September is the changing time. It’s when all of a sudden, tests start layering on top of each other like middle schoolers planking at a mall. The blistering Georgia heat is torn away in fits and starts, clinging on to every last lazy minute—but time has moved on. The pace and the breeze and that funny smell of longing in the air have swept us from summer to fall. Today is a blustery snapshot—the kind of dizzy excitement and aching that September means. Today, the whitewashed halls are strewn with bright paper and battered basement furniture. Homecoming week—students stumbling around dressed in Snuggies and Morphsuits while teachers try desperately to get us to think past our false mustaches.
Careers and applications and other business specters dip their fingers into every part of my life now. My family dances on eggshells around the television, hoping nothing sad will come on while I try to justify the last 17 years of my life to the admissions advisors. In Economics we talk about the M&M marketing campaigns and how the politicians are destroying us all. In Literature we learn how to accept the controversial girl in class. At home my brother and I build little houses out of Legos as if they’re a time machine and the only conflict is over who gets the last blue two-er brick. September is the changing time. September is the crash of dumping over the box, trying to put the right pieces together.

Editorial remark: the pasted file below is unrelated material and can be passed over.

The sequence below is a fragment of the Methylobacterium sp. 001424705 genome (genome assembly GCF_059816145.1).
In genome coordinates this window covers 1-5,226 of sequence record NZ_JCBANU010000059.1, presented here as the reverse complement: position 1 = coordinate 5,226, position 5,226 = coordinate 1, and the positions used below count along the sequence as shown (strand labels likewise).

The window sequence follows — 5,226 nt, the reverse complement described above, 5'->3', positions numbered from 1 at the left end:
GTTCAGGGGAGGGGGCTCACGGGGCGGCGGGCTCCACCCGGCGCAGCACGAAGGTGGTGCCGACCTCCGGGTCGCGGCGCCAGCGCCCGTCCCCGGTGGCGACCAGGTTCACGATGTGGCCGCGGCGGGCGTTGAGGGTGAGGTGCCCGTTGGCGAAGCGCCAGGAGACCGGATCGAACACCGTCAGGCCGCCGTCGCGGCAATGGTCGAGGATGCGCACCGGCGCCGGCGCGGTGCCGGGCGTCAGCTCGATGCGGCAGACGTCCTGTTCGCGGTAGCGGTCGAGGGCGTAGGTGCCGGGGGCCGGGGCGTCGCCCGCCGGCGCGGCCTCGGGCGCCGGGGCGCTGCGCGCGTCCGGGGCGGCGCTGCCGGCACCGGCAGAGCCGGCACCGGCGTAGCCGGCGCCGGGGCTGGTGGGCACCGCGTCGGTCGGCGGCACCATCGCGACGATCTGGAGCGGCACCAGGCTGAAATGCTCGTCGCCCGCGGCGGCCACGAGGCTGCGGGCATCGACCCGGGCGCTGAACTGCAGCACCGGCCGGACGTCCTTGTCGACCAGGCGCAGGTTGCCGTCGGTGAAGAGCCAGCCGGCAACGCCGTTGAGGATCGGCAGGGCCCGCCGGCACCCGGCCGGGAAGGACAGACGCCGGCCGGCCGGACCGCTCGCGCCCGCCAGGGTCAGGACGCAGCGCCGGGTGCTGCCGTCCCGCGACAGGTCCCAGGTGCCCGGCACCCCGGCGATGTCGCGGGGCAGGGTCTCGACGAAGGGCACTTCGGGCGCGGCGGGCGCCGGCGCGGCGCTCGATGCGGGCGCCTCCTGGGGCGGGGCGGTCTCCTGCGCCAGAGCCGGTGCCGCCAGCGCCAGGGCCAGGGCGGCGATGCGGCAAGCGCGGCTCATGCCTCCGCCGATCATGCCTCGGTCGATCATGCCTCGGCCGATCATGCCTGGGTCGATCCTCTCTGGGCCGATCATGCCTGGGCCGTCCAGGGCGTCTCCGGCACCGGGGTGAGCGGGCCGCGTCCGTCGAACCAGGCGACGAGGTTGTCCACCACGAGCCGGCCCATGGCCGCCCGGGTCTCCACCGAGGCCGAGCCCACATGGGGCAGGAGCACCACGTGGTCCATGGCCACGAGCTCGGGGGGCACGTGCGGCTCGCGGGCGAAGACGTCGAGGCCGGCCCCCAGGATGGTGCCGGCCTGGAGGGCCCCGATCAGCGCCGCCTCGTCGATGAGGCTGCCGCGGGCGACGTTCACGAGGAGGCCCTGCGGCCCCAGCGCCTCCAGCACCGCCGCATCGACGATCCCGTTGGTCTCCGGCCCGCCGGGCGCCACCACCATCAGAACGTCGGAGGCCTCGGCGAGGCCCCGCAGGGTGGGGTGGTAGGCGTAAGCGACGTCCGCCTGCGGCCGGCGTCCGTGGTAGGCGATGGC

I began this school year knowing that it would be quite a transition, moving from having my own homeroom classroom to working with twelve classrooms as an Academic Coach. As exciting as this transition has been, I don’t think I realized how difficult it would be to not have my “home base.”
In preparation for this new position, I kept reminding myself that I’d be working with many children in many classrooms. But the reality of not having “my own children” has been a bit challenging. I must say, however, today I turned a corner. I was thrilled to receive three unsolicited Pre-First hugs (the very best kind) and countless shouts of “Hi, Ms. Hight” from children as they walked down the hall. It has created a great sense of belonging in me.
Having this new position has solidified my understanding that I am in the field of education for the children. With them is where I work at my best and where I feel the most invigorated and creative. The lesson I have learned is that I haven’t lost my own classroom, but instead gained an entire school’s worth of loving and inquisitive children.